It’s the year 2015. Let’s just stop and think about that for a moment. To some, there is nothing impressive about this year over, say, 2014. However to me and many other 30-something creatives, the weight of this year is substantial. 2015 is the year we were promised hoverboards.
Like many kids growing up in the mid-to-late 1980s, I spent a good portion of my youth reveling in the classic motion pictures of the day – films like Indiana Jones, the Goonies and The Karate Kid. No other cinema franchise stemming from 1980s, though, was able to capture my imagination like the Back to the Future trilogy. It was parallel to John Hughes but pre-Tarentino. It was sci-fi meets pop culture. It was a truly golden age of adolescent cinema. I vividly remember pedaling my Huffy BMX in the driveway, pretending its wrapped foam chassis could withstand the stress of it hitting eighty-eight miles per hour, hurling both it and me through the space-time continuum.
In my humble opinion, the original installment in the Back to the Future trilogy is close to perfection. The narrative soars with intricacy and wonder. I think almost anyone in the 30-something age bracket would agree. I’d suspect fewer would herald the greatness of the subsequent installments, but Part II, released in 1989, is where the Back to the Future franchise begins to transcend “great trilogy” status into “influential masterpiece” for me. Let me explain.
You’re telling me you built a time machine, out of a DeLorean?
First, let’s not overlook the fact that Doc built a time machine out of a freaking DeLorean. Talk about a hacker ethos. This might be the most important lesson we can glean from Back to the Future.
Doc Brown’s DeLorean is the first instance I can remember of hacking a desired outcome from an undesired environment. It’s a pure example of using available resources for maximum gain. So much of what we do in the digital creative space is making stuff up as we go. I can’t tell you how many times my team has used hardware in ways it wasn’t intended or the number of times we reverse-engineered existing technology to create a new solution to help us realize a project.
Ninety percent of my career is held together by bubble gum and toothpicks. If you’re a digital creative, I’d wager your percentage is similar.
Roads? Where We’re Going, We Don’t Need Roads.
In the final scene of Part I, Doc Brown sets the tone for what’s to come in episode two when, confronted by Marty with the fact the road didn’t have the distance required to achieve the time warp speed of eighty-eight miles-per-hour, he declares with matter-of-factness:
“Roads? Where we’re going, we don’t need roads.”
With that statement, the DeLorean rises from the earth, pulls an erratic 180º turn and flashes off into the distant future of 2015.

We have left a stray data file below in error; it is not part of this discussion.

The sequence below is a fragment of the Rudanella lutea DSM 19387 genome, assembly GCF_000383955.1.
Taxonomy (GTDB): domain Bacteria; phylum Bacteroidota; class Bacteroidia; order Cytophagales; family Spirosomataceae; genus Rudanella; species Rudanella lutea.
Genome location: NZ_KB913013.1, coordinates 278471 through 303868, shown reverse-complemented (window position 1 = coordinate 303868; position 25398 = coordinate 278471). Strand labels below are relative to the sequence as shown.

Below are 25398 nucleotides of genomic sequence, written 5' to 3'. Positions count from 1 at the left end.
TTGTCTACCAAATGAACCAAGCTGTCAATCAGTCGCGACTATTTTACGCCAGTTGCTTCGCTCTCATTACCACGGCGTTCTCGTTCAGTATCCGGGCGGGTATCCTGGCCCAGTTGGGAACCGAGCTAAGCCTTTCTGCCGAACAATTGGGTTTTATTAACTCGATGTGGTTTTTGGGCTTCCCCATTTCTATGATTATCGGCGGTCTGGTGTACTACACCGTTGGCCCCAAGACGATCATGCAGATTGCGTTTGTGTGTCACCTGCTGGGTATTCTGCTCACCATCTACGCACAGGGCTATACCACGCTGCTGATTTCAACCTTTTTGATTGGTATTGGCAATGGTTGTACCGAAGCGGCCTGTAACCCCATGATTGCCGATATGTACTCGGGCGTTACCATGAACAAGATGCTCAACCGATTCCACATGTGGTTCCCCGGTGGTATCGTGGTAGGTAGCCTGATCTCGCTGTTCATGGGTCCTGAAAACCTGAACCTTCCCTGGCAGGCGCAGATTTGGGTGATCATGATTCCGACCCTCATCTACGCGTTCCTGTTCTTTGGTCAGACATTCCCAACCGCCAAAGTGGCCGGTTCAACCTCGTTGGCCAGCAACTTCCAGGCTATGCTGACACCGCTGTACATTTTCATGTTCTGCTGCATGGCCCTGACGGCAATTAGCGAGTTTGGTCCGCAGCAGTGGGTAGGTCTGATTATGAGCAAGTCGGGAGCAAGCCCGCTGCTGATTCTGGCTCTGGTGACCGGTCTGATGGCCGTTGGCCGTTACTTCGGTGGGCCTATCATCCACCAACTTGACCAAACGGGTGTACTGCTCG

Twenty-five years after taking in that scene, I can look back over my career as a technologist and acknowledge just how impactful those words were to me. As an impressionable 10 year-old in 1989, I didn’t know I’d end up creating dynamic experiences for a living, but those words connected with my subconscious and stuck with me over the years. Those words were there when I began developing for the web in the late-90s and they’re here today as I work to create dynamic, technology-infused experiences for museum-goers.
To me, not needing roads is a prerequisite to making compelling work into the digital future. Roads are limitations. Roads confine us. Roads dictate where we’re going. We need to think above roads and fix our eyes on the possibilities that exist in areas where the roads don’t go.
We Were Promised Hoverboards.
Once Marty, Doc and Jennifer arrive in 2015, they’re greeted with a future that, to a kid in 1989, was awe-inspiring. Unimaginable things like flying cars, self-lacing Nikes, phone glasses, holographic movie posters and hoverboards were all commonplace in this future.
This future was a place in which I wanted to live...a place I wanted to help create. In order for this future to be realized, some big thinkers needed to be working on and solving some big problems. I wanted to be one of those people making magic become reality.
Just think about how much progress we’ve made. Our cars don’t fly, but they drive themselves. Self-lacing Nikes FTW! Our display ads have gotten pretty advanced. Google Glass, for better or worse, is a thing. And somewhere along the line a little thing called the Internet was invented.
While we might not yet have hoverboards, we’re most certainly living in the future. Our future. A future we made together.
But what about thirty years from now? 2045? I believe that our collective efforts now should be focussed on working to create a world that fills today’s kids with as much excitement, wonder and awe so they’re empowered to make their unimaginable future a reality. I can’t wait to see what they build.